“Creative” and “artistic” might be the two most overused adjectives behind “genius.” There is most certainly a spectrum upon which these calibrate and you’ll find performance artist at the far end. This Argentinian talent is more known for the type of performances that elicit mass introspection than singing or tears; exactly as she’d like it to be. Modern-day finds nearly everyone believing that they are an expert photographer, filmmaker, or singer. While Bianco would do nothing to dash these aspirations, she’s more interested in collaborating on an international level with other artists who inspire the thoughts which promote real change in society. We’re long past the decade when punk rockers were misunderstood for their social statements and visceral approach to art; Julia and her peers are perhaps the closest things we have to a modern movement that takes on the ills of the world and forces us to pay attention while absorbing its message over time rather than recognizing it immediately. It’s this quality that has been inherent in the art which sustains and it is found abundantly in Bianco’s work. Describing the deep meaning for her personally, Julia expresses, “In the kind of performance that I make, I put myself in uncomfortable situations and deal with repetitive, exhausting, or sometimes extreme tasks in order to generate something within myself and in the audience. Some people will say that performance is different from the theater because what we look for is to show our vulnerability and lean into the discomfort of a situation. My performances are hardly ever rehearsed beforehand to leave certain elements to chance. The idea behind performance art is for the artist to be fully present and to create in the audience a sense of presence different from our everyday lives.”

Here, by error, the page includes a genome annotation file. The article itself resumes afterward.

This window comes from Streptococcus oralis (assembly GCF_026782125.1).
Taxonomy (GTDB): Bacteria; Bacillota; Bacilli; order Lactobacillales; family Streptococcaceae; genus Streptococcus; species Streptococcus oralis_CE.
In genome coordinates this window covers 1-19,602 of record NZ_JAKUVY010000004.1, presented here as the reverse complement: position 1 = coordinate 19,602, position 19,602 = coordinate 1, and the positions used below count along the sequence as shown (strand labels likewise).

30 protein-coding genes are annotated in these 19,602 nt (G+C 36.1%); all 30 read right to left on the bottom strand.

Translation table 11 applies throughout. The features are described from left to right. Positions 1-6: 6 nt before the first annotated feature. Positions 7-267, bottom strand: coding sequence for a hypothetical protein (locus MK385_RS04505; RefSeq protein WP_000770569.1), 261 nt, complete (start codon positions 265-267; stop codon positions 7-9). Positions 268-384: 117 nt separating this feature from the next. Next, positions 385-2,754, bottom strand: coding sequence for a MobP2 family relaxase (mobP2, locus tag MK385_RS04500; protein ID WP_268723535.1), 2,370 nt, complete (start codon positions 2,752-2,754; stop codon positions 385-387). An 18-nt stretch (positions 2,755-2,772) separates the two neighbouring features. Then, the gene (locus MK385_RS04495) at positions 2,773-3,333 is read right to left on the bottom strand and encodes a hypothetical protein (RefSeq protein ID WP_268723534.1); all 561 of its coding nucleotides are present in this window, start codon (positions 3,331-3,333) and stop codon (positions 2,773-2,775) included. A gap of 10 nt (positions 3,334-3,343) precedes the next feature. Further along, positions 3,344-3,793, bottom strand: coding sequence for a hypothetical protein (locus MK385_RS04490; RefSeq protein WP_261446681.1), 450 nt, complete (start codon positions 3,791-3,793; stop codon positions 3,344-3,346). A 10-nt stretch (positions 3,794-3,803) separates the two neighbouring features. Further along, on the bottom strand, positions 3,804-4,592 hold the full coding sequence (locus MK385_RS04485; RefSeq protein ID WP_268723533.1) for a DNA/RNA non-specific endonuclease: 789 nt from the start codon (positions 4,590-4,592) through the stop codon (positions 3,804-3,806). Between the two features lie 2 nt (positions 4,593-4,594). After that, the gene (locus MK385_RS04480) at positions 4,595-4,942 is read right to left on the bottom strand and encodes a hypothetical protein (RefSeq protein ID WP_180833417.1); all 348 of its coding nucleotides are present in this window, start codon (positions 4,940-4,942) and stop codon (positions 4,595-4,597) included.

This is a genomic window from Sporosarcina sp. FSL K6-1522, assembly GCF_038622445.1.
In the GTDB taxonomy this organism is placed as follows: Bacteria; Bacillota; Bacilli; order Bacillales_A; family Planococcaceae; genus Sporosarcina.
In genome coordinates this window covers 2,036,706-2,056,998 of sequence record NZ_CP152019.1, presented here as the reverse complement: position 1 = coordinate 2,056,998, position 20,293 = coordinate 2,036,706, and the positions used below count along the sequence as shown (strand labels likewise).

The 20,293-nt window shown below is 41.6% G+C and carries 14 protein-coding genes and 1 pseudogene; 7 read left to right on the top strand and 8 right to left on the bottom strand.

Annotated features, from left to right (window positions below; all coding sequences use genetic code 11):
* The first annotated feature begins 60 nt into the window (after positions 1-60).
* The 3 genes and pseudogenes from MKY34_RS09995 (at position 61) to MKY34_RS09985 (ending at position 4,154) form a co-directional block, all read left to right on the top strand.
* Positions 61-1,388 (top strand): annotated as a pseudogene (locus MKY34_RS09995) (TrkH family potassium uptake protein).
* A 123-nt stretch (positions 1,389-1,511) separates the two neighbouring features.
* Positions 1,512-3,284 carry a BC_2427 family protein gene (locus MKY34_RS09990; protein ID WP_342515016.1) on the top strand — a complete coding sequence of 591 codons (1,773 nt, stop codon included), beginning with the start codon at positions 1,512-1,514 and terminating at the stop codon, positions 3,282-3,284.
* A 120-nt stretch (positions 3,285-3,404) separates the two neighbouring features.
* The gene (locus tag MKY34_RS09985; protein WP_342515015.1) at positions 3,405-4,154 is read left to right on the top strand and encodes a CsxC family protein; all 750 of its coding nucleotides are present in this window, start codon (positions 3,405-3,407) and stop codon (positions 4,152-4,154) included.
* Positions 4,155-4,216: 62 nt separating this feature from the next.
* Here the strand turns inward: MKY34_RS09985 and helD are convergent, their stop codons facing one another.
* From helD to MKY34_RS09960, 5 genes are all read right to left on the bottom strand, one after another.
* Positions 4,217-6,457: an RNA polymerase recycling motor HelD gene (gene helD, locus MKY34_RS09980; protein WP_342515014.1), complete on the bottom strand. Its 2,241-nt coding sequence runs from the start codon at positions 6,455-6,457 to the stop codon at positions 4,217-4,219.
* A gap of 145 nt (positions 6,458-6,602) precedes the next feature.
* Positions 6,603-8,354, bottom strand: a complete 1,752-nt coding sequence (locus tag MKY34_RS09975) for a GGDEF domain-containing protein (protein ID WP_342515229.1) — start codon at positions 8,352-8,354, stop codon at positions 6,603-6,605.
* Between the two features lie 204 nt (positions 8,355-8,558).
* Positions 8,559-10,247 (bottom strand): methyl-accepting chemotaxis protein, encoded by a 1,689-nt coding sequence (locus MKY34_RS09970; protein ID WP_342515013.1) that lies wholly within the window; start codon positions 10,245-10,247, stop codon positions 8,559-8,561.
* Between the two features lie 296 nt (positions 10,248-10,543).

Edmonton Alberta’s Mile Zero Dance Society invited Ms. Bianco to present her art at the Zero Gravity International Performance Art Festival in 2019 due to her provocative and moving body of work. Julia was selected by board members of The Summit that include such luminaries as Artistic Director Gerry Morita (dancer, choreographer, performance artist, teacher, recipient of the Mayor’s Award for Innovation in Artistic Direction, the Edmonton Salute for Excellence, and the Edmonton Artists’ Trust Fund) and General Manager Kelly Ruth, known for her work with the Winnipeg Ballet. Julia was selected from hundreds of artists for her profound artistic statements. The piece she presented at the event was known as “Sedal” whose name is taken from an Argentinian brand of women’s hair care and beauty products as well as a term used for fishing line. For this festival, Ms. Bianco donned an outfit that is worn by both dancers and as a mourning garb as she proceeded to brush her hair in front of a fan in a large room. The reveal was that the comb was actually a razor comb, by means of which Julia cut her own hair during this performance. “Sedal” was a comment on the façade of unachievable beauty aspirations proposed by society and business. The artist states, “The message of this performance had to do with the liberation of a female body from the stigma of beauty, in this case, associated with the idea of hair. Hair is considered a precious element and one that adds to the ideas of a beautiful woman, especially long hair and particularly in Western Modern culture. I wanted to create an act of liberation through working with symbols of western culture and breaking them.”